As the Senate confirmation hearings for Supreme Court nominee Ketanji Brown Jackson begin Monday, the Lawyers’ Committee for Civil Rights Under Law released a report evaluating the judge with a recommendation for confirmation.
The organization said its report reflects a thorough review of Jackson’s record on civil rights issues of importance to the committee’s mission.
The report said that Jackson “possesses not only the exceptional competence necessary to serve on the Court, but also that she approaches legal questions with a profound respect for the importance of protecting the civil rights afforded by the Constitution and the nation’s civil rights laws.”
For these reasons, the organization proclaimed that it unequivocally supports Jackson’s nomination.
“After carefully vetting Judge Ketanji Brown Jackson’s record, it is clear that she has the extraordinary qualifications, experience, and character to serve the nation on the Supreme Court,” Damon Hewitt, president and executive director of the Lawyers’ Committee for Civil Rights Under Law, said in a statement.
“Judge Jackson is a highly skilled and meticulous jurist who will bring a welcome perspective to the high court as the first Justice with experience as a public defender, and the first since Justice Thurgood Marshall to bring significant criminal defense experience to the Court,” Hewitt said.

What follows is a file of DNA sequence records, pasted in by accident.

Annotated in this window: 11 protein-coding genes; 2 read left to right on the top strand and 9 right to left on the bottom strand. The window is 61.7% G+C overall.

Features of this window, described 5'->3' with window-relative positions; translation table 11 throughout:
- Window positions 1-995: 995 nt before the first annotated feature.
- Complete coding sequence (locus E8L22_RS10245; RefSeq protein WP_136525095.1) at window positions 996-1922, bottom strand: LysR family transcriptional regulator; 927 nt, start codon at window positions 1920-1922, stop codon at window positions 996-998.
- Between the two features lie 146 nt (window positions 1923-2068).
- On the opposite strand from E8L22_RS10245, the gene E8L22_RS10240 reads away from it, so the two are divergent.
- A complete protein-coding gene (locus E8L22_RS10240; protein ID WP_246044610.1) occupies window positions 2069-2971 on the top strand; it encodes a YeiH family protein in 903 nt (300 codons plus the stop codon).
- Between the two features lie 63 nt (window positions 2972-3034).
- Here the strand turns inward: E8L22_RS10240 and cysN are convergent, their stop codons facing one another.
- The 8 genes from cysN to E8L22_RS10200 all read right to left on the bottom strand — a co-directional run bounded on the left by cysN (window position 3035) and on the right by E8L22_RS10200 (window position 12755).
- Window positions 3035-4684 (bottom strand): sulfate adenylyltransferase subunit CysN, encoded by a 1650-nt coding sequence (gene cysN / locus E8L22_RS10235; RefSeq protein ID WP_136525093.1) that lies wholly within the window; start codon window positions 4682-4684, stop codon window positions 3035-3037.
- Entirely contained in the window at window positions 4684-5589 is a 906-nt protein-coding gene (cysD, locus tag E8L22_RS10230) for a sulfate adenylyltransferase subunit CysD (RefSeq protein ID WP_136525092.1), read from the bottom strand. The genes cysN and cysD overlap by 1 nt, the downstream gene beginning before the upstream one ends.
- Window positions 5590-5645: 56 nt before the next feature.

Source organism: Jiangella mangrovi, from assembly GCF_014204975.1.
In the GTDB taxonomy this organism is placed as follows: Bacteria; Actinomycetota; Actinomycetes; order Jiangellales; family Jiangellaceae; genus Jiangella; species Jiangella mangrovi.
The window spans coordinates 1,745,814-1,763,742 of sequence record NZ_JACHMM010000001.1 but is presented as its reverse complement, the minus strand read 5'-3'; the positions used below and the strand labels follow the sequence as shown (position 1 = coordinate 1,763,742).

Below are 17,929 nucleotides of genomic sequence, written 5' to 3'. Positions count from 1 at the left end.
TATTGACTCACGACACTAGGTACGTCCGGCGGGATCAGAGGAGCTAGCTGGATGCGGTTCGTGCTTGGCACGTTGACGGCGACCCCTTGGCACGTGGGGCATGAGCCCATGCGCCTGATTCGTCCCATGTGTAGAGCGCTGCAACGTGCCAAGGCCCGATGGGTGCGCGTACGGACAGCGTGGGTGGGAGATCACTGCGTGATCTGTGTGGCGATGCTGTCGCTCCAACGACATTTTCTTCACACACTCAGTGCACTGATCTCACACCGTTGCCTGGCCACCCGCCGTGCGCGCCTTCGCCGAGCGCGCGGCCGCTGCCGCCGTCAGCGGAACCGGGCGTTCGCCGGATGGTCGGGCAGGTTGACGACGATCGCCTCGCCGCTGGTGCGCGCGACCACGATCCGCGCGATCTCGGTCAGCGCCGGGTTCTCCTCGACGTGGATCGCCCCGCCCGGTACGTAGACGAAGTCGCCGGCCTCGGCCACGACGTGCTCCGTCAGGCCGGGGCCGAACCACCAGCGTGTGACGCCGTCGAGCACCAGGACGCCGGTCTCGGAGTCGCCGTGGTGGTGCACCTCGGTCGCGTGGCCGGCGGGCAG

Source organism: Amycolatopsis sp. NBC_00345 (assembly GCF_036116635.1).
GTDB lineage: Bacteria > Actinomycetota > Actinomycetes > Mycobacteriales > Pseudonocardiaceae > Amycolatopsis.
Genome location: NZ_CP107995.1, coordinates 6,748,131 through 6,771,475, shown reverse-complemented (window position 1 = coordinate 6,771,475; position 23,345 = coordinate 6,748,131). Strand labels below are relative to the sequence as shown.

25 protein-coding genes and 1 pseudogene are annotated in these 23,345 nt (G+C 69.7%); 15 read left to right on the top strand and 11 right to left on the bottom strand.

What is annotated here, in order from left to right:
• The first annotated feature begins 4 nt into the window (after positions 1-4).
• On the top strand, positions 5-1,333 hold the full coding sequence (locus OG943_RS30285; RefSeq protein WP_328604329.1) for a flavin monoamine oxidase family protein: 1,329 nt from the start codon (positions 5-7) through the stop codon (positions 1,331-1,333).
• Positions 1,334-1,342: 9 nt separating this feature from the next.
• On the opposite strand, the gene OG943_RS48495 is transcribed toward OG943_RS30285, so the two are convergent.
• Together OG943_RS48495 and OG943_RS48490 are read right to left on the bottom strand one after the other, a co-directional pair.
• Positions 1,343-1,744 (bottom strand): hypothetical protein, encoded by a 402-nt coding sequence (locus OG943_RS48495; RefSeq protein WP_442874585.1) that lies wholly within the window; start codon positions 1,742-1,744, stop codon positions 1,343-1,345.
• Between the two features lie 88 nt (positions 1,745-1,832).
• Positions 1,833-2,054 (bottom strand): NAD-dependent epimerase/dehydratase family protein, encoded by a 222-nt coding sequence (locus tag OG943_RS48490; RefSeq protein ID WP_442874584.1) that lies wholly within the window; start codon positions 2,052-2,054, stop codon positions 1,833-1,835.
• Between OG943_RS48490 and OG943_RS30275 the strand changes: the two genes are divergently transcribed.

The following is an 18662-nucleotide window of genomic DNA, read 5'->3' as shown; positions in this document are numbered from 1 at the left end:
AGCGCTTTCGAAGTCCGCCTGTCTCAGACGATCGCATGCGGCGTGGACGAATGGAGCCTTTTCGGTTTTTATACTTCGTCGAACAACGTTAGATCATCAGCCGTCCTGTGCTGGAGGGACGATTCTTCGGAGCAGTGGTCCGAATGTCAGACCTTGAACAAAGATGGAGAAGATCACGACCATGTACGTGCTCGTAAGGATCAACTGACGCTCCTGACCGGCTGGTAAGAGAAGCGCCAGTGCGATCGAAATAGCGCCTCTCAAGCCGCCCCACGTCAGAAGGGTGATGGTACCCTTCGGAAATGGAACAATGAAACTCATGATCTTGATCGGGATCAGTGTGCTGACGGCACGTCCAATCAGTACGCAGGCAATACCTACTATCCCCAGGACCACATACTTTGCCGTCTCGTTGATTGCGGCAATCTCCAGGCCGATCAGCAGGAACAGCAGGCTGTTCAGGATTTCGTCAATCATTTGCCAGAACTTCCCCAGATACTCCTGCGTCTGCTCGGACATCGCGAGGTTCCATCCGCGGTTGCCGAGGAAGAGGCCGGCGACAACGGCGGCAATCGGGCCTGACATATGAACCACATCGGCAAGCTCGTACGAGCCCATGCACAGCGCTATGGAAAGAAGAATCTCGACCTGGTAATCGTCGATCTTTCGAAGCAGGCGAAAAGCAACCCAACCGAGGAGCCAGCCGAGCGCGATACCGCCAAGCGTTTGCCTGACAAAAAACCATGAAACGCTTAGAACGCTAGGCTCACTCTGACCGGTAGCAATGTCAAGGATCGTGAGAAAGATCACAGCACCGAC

The report was accompanied by a letter of support signed by over 100 members of the committee’s national advisory board and its executive committee, all among the nation’s leading attorneys in the private bar, corporate and nonprofit leadership, and the legal academy.
“Judge Ketanji Brown Jackson’s remarkable record reflects a jurist who respects and follows the letter of the law while never losing sight of the practical impact of her rulings on the parties who appear before her,” said Shirlethia V. Franklin, who chaired a group of leading attorneys that served on the organization’s Supreme Court Nomination Committee.
If confirmed, Jackson would be the first Black female justice in the Supreme Court’s 232-year history.
“Her highly anticipated presence on the Court — bringing with her a breadth of experiences, sterling credentials, and a judicial philosophy that applies the law equally to all — would be a significant step forward for our democracy,” Franklin said.
Recognizing the Supreme Court’s critical role in civil rights enforcement and the central role that the Court plays in American democracy, the Lawyers’ Committee said it had long reviewed the record of nominees to the Court to determine if they demonstrate views that are consistent with the core civil rights principles for which the organization has advocated.
Like prior committee reports on Supreme Court nominees, the report on Jackson is based on her full record, including opinions she authored or joined while serving on the U.S. Court of Appeals for the District of Columbia Circuit and the U.S. District Court for the District of Columbia, her tenure on the U.S. Sentencing Commission, testimony during her three prior confirmation hearings, and her work and writings as a private attorney and a federal public defender.
View the Lawyers’ Committee for Civil Rights Under Law report here.